by J.D. Roth
As children, we’re conditioned to ask permission whenever we want to do something. You need permission from your parents to leave the dinner table or to go outside and play. You need permission from your teacher to use the bathroom.
Even as adults, we feel compelled to request permission. You need permission from your boss to leave work early. You need permission from your spouse to grab drinks with your friends instead of weeding the garden. You need permission from the city to build a shed in the backyard.
As a result, most of us have developed an external locus of control. That is, we subconsciously believe we need permission to do anything.
In personality psychology, the term locus of control describes how people view the world around them, and where they place responsibility for the things that happen in their lives. Though this might sound complicated, the concept is actually rather simple.
Most people respond to the system of rewards and punishments that has evolved in the culture that surrounds them. If your culture prizes material gain, wealth becomes important to you. If it emphasizes familial relationships, family becomes important to you.
But when you live like this — when you make decisions based on your social environment — the only happiness you can obtain is fleeting. As a result, many people suffer some degree of angst, of anxiety or dread. “Is that all there is?” we wonder, when we pause to reflect upon our lives. “Isn’t there something more?”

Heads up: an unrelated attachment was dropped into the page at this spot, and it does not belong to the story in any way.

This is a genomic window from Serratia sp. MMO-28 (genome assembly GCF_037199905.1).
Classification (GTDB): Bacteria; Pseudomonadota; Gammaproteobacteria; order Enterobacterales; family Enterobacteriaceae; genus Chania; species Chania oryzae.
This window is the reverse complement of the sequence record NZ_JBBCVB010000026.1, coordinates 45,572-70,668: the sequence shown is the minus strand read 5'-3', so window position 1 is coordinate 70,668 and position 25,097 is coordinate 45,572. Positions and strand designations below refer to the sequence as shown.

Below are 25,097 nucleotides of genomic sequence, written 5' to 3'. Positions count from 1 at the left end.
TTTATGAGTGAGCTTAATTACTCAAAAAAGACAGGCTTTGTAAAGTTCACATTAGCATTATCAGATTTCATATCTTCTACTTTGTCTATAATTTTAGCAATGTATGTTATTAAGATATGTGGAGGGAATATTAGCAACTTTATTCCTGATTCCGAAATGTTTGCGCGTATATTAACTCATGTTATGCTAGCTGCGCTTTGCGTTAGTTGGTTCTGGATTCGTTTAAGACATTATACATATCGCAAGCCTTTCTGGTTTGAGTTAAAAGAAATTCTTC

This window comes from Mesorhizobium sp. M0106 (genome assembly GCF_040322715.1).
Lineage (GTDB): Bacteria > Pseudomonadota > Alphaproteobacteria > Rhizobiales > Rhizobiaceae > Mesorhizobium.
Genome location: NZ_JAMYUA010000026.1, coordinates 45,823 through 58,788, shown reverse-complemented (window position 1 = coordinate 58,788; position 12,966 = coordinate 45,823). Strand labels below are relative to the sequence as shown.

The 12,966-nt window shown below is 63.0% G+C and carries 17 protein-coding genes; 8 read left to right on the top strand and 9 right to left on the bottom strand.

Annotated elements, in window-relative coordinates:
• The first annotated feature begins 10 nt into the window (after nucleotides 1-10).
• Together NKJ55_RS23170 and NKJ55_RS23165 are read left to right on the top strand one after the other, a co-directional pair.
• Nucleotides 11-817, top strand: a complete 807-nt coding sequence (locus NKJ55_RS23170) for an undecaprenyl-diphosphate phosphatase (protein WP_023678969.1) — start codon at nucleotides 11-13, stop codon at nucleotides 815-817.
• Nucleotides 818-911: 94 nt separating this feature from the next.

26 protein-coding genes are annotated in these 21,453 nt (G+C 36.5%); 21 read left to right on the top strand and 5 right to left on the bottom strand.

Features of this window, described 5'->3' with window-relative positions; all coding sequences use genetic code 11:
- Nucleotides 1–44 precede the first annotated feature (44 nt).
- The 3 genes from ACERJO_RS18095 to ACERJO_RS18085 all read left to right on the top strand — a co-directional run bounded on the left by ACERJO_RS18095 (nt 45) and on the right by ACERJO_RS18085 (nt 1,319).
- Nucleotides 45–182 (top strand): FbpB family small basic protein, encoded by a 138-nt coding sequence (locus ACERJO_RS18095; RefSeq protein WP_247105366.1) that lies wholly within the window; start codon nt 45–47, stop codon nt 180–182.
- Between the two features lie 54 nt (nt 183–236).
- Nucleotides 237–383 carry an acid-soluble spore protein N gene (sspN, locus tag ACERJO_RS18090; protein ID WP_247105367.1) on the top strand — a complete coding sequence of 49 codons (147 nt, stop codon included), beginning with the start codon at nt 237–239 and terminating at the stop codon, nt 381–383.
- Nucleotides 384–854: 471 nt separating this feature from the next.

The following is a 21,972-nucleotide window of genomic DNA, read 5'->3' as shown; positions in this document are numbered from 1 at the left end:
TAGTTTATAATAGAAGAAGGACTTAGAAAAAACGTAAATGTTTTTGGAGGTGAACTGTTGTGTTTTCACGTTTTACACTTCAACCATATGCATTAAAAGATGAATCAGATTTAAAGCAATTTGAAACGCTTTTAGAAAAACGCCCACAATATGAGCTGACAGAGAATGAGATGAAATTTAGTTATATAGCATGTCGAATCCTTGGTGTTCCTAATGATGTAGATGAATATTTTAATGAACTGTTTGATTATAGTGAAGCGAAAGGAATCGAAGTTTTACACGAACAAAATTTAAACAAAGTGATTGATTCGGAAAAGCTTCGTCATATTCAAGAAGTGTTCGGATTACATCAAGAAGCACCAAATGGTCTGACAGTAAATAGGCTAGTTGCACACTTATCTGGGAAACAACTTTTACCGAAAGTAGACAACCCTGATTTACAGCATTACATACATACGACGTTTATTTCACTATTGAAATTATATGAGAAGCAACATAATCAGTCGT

There is something more.
Lasting happiness can be achieved, but not by being a puppet whose strings are pulled by situation and society. To achieve long-term happiness (and meaning), you have to develop the ability to find enjoyment and purpose regardless of your external circumstances. You have to create a system of internal rewards that are under your own power.
Like most folks, I grew up with an external locus of control. I thought my fate was largely at the mercy of the people and events around me. This wasn’t a conscious belief, but the notion was always there, underlying everything I thought or did. I waited for things to happen. I needed permission to take risks or try new things. As a result, I felt stuck. I was trapped in a world I did not enjoy. I wanted something more, but something more never arrived.
In time, I realized that if I wanted something more, it was up to me to obtain it. Gradually, my locus of control shifted from an external focus to an internal focus. I decided that I am responsible for my own destiny and my own happiness. It’s up to me to live a life I love.
I am responsible for my own well-being, and you are responsible for yours.
If you’re unhappy, nobody else can make things better for you. You must make things better for yourself. Focus on the things you can control, and use that control to fix the other things that are broken. In this way, you’ll gradually gain confidence and greater control of your future well-being.
You live in a world of your own design. You have the power to choose. You create your own certainty. Life as you want to live, and do so without regret. Give yourself permission to do so.
Updated: 19 May 2014